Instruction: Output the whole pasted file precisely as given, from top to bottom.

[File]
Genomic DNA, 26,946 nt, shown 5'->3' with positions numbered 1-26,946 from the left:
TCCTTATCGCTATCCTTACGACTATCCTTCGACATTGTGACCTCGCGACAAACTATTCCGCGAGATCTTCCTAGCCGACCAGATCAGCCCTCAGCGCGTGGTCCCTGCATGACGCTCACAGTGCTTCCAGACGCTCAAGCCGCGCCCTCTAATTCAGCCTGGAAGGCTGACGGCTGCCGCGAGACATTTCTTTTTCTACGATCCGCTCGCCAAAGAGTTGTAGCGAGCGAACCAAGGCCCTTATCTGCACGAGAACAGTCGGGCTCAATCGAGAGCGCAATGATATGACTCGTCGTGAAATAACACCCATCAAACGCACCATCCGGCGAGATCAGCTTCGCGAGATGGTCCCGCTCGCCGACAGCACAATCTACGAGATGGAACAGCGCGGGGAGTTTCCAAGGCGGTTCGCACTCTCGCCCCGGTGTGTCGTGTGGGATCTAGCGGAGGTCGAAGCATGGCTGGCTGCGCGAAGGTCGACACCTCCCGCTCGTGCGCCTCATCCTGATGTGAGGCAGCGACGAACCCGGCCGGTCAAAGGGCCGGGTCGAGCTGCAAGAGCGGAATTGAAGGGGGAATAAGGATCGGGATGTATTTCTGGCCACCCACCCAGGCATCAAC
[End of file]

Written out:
Genomic DNA, 26,946 nt, shown 5'->3' with positions numbered 1-26,946 from the left:
TCCTTATCGCTATCCTTACGACTATCCTTCGACATTGTGACCTCGCGACAAACTATTCCGCGAGATCTTCCTAGCCGACCAGATCAGCCCTCAGCGCGTGGTCCCTGCATGACGCTCACAGTGCTTCCAGACGCTCAAGCCGCGCCCTCTAATTCAGCCTGGAAGGCTGACGGCTGCCGCGAGACATTTCTTTTTCTACGATCCGCTCGCCAAAGAGTTGTAGCGAGCGAACCAAGGCCCTTATCTGCACGAGAACAGTCGGGCTCAATCGAGAGCGCAATGATATGACTCGTCGTGAAATAACACCCATCAAACGCACCATCCGGCGAGATCAGCTTCGCGAGATGGTCCCGCTCGCCGACAGCACAATCTACGAGATGGAACAGCGCGGGGAGTTTCCAAGGCGGTTCGCACTCTCGCCCCGGTGTGTCGTGTGGGATCTAGCGGAGGTCGAAGCATGGCTGGCTGCGCGAAGGTCGACACCTCCCGCTCGTGCGCCTCATCCTGATGTGAGGCAGCGACGAACCCGGCCGGTCAAAGGGCCGGGTCGAGCTGCAAGAGCGGAATTGAAGGGGGAATAAGGATCGGGATGTATTTCTGGCCACCCACCCAGGCATCAAC